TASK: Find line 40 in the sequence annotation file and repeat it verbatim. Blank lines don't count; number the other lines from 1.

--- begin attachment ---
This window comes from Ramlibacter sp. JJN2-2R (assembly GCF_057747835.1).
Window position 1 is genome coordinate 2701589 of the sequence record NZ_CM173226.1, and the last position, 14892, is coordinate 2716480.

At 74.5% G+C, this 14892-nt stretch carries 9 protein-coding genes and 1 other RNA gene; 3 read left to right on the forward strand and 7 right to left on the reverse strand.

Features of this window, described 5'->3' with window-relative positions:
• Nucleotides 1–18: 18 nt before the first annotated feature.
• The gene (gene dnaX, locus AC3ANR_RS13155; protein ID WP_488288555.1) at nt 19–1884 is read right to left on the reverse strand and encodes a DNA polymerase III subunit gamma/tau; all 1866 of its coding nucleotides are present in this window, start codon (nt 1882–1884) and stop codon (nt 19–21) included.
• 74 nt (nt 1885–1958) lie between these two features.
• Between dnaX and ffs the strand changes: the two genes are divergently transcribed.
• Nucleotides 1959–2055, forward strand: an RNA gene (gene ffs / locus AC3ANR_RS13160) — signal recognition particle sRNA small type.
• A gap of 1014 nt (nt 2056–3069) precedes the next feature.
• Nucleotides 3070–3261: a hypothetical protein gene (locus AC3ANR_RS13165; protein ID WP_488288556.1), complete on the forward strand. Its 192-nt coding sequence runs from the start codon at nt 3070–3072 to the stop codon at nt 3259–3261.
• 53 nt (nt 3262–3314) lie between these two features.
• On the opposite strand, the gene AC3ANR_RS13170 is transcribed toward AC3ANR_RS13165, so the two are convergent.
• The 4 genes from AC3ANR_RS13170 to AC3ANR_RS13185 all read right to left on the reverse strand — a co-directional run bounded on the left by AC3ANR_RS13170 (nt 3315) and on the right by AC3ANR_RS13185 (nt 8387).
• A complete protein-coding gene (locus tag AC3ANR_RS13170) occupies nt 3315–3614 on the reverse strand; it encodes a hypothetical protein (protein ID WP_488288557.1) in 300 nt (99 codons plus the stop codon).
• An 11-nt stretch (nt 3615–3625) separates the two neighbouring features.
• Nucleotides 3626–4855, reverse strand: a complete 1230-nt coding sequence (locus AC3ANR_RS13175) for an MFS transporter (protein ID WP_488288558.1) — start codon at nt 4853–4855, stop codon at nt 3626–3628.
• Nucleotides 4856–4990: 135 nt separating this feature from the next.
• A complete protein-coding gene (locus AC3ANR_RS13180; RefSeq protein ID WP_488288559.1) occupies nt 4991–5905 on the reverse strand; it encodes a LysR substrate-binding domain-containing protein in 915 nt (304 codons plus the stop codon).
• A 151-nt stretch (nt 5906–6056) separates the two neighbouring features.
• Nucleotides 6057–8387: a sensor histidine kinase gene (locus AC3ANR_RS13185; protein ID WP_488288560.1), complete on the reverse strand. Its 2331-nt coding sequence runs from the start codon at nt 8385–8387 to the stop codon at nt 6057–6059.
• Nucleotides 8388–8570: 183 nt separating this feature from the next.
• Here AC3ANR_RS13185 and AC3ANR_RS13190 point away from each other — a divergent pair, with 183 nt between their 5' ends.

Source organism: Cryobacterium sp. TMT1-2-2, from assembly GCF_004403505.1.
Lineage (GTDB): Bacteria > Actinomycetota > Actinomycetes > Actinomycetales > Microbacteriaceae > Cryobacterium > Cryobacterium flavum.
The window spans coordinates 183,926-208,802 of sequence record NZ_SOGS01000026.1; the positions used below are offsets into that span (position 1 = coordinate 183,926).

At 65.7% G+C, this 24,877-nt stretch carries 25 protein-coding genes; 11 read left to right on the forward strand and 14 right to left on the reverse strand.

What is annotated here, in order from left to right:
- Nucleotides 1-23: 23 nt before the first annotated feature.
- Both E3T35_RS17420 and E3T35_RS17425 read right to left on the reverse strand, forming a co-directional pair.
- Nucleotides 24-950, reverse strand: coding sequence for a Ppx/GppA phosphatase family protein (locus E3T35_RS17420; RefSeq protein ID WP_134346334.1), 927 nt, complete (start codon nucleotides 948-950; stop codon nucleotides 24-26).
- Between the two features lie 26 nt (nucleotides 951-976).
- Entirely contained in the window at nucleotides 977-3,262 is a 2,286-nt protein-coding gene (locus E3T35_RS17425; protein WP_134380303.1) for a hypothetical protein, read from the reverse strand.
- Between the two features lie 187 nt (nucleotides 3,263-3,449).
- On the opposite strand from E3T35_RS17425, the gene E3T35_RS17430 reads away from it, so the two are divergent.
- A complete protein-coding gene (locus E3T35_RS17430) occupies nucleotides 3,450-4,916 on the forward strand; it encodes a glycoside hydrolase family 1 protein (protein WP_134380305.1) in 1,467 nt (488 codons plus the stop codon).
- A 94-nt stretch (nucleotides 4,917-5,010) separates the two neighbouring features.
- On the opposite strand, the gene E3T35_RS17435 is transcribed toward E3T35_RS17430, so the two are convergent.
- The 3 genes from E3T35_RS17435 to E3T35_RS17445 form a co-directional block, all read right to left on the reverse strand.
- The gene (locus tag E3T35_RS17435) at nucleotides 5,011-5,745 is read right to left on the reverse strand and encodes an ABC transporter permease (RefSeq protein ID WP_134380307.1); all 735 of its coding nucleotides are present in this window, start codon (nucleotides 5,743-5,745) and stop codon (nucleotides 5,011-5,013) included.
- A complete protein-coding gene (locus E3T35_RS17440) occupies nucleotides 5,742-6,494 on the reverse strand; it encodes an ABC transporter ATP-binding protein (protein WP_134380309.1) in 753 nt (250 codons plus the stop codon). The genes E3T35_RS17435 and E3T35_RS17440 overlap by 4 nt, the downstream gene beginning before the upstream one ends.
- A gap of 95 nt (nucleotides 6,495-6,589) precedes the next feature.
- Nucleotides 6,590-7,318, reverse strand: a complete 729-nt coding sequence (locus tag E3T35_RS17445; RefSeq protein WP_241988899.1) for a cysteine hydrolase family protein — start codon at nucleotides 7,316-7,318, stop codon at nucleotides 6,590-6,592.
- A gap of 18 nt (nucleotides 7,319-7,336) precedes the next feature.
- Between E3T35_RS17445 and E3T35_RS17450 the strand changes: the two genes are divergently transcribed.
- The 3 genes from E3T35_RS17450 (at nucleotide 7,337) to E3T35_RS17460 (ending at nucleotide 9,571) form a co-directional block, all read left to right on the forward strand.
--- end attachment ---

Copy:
- The gene (locus tag E3T35_RS17435) at nucleotides 5,011-5,745 is read right to left on the reverse strand and encodes an ABC transporter permease (RefSeq protein ID WP_134380307.1); all 735 of its coding nucleotides are present in this window, start codon (nucleotides 5,743-5,745) and stop codon (nucleotides 5,011-5,013) included.